Struggling Novak Djokovic advised by ‘guru’ who advocates long hugs

(Getty Images)
WPPROD

Novak Djokovic is in serious danger of losing the No. 1 ranking in the world to Andy Murray, a coup that would end Djokovic's 122-week reign at the top spot, hurt his chances of challenging Roger Federer's all-time record for most weeks at No. 1 and move the Scotsman to the top of the rankings for the first time in his career. It could all come this week in Paris (possibly) or at the ATP World Tour Finals later this month (more likely but far from certain). So Djokovic has enlisted a new member of his team to help defend his ground atop the tennis world. And that new face just happens to be a guru who preaches “amor y paz (love and peace)” and believes in the healing power of really long hugs.

The relationship between Djokovic and Pepe Imaz, a former tennis journeyman turned spiritual tennis leader, first came to notice when Paz was shown in a YouTube video leading a lengthy spiritual seminar with Djokovic by his side. There was talk of emotions and metaphors about inner peace. It's all cool if you're down for that.

Djokovic seems to be down, bringing Paz with him to this week's big tournament in Paris. His two main coaches – Boris Becker and longtime advisor Marian Vajda – are nowhere to be found. But Djokovic doesn't want anybody to get it wrong, stressing that Paz is not his guru just, I suppose, a guru. He told reporters:

“I don't know where you heard that he's a guru, first of all. He's been in tennis for all his life. I'm just glad that he came this week, together with my brother, to be with me and work with me.

“I'm not going to go into details, because there is no sense. I know certain media is trying to find a story here in calling him guru. I'm not going to give any room for speculations anymore. He's been there, and he's part of the coaching team and that's all.”

Interesting semantical choices here. Djokovic doesn't say that Paz isn't his guru, but he also doesn't say he is. More than anything, Djokovic, notoriously guarded and a bit chippy here, seems annoyed that anyone found out about this. His statement though is just basically semantics.

Paz believes in the power of meditation, long hugs and, obviously, paz y amor. Though Djokovic played coy when asked about him, the timing of Paz's arrival, with Djokovic in a relative slump since his French Open title, fits. Whatever his role is, the title is irrelevant.

You say tomato I say Maharishi. Who knows. The difference between Djokovic and the Beatles is that it was perceived as cool to hang out with Mia Farrow's sister in India and seek transcendental consciousness in the '60s but for the world No. 1 in a sport in which so much is placed on mental strength, it might appear weak, hence Djokovic's defensiveness. But why fret about that? Djokovic has made a living while being a little off the beaten path.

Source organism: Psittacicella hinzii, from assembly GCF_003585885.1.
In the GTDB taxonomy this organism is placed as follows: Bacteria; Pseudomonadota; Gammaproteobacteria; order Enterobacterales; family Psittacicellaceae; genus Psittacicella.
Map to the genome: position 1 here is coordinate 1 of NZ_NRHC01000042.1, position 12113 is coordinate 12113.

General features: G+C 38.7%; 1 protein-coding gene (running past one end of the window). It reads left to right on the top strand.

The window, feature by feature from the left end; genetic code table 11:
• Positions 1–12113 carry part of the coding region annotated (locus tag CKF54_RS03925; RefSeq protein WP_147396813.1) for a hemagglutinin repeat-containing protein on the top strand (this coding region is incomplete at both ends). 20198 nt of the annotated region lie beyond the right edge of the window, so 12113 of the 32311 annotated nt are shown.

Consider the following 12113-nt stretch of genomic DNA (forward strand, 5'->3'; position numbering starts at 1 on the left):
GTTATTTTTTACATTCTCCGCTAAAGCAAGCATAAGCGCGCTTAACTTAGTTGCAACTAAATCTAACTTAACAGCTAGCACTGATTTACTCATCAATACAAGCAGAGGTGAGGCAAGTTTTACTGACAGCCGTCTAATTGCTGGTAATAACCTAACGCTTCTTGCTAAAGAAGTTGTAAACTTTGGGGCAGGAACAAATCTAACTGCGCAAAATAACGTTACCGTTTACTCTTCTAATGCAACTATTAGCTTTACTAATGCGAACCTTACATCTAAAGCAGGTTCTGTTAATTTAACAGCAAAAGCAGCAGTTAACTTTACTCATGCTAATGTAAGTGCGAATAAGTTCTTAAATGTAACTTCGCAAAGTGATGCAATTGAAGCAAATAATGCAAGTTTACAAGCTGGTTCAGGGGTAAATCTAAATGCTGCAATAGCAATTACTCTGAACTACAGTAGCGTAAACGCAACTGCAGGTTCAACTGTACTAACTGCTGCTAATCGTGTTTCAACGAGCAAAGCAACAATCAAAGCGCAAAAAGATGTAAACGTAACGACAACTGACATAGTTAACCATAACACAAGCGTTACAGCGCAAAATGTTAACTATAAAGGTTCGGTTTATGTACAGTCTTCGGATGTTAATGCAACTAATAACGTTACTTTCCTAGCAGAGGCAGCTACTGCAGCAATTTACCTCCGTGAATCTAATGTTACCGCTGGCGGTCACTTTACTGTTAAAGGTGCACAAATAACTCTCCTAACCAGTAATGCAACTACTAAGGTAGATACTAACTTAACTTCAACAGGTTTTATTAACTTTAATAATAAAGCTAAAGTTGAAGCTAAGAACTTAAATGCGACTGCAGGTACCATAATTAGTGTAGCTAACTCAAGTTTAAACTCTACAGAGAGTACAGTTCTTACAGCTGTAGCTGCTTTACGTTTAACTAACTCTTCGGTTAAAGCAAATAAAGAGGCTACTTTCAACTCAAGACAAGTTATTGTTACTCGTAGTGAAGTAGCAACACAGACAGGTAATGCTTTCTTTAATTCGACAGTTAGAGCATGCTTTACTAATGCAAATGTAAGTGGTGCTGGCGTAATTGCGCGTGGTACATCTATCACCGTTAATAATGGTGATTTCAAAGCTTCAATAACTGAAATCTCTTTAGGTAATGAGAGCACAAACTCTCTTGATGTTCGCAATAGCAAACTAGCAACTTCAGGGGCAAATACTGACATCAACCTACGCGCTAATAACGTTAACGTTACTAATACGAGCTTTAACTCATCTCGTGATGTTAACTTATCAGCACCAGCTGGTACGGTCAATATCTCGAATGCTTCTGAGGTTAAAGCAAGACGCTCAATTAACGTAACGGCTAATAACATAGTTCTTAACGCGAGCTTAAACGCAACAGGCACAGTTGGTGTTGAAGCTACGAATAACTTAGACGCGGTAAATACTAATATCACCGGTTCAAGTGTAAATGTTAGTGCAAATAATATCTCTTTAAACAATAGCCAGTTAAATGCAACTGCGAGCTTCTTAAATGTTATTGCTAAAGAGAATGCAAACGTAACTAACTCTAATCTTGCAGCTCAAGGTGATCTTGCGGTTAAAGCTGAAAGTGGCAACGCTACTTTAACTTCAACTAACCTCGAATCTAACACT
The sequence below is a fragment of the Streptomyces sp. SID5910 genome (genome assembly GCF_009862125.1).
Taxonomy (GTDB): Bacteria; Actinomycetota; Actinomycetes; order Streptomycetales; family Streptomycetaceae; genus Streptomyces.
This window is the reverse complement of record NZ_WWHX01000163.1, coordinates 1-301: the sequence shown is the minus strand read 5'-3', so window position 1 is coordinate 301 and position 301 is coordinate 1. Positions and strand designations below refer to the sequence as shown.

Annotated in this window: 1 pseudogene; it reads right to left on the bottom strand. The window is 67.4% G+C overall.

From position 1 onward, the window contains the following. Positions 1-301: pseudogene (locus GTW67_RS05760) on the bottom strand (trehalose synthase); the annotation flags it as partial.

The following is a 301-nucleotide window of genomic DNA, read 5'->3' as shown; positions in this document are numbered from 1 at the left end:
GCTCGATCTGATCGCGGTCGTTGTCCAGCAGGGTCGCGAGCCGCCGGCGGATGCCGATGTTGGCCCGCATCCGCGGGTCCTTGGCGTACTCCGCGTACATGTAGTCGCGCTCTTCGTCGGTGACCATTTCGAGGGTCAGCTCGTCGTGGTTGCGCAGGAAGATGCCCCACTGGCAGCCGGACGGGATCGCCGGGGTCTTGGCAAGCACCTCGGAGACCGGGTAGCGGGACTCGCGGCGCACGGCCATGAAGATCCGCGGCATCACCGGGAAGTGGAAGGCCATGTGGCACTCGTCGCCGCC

While Federer plays the role of regular tennis guy with sublime technique and Nadal dials it to 11 every time he takes the court, Djokovic's first “thing” was being a bit soft and kind of a whiner. (Witness his beef with Andy Roddick at the 2008 U.S. Open.) It wasn't until he turned to gluten, started sleeping in an egg and, it was assumed, took on a different kind of healthy lifestyle in all respects that he was able to get the most out of his talent. So if talking it out with some journeyman tennis player who's really into hugs and sharing feelings like a mystical Buddy the Elf then so be it.

Djokovic losing the No. 1 ranking would be a fitting end to an uneven season, one in which he entered Wimbledon halfway to the Grand Slam before suffering his earliest major exit in seven years and then losing the U.S. Open final to Stan Wawrinka. He has four Masters 1000 titles but also was ousted in the second round in Monte Carlo – he hasn't had a worse performance in one of those tournaments since 2006.

And with the struggles, which seem to turn on like a light switch for Djokovic. He wins four of five Slams into 2011 then wins just one of the next nine including losses in five finals. He completes the career Grand Slam at Roland Garros and then goes into a funk. Something's off and if he can fix it by talking to a guru, a confidant, a friend, a hippie former tennis player or whatever he wants to call him, then so be it.

 

(Getty Images)
(Gety Images)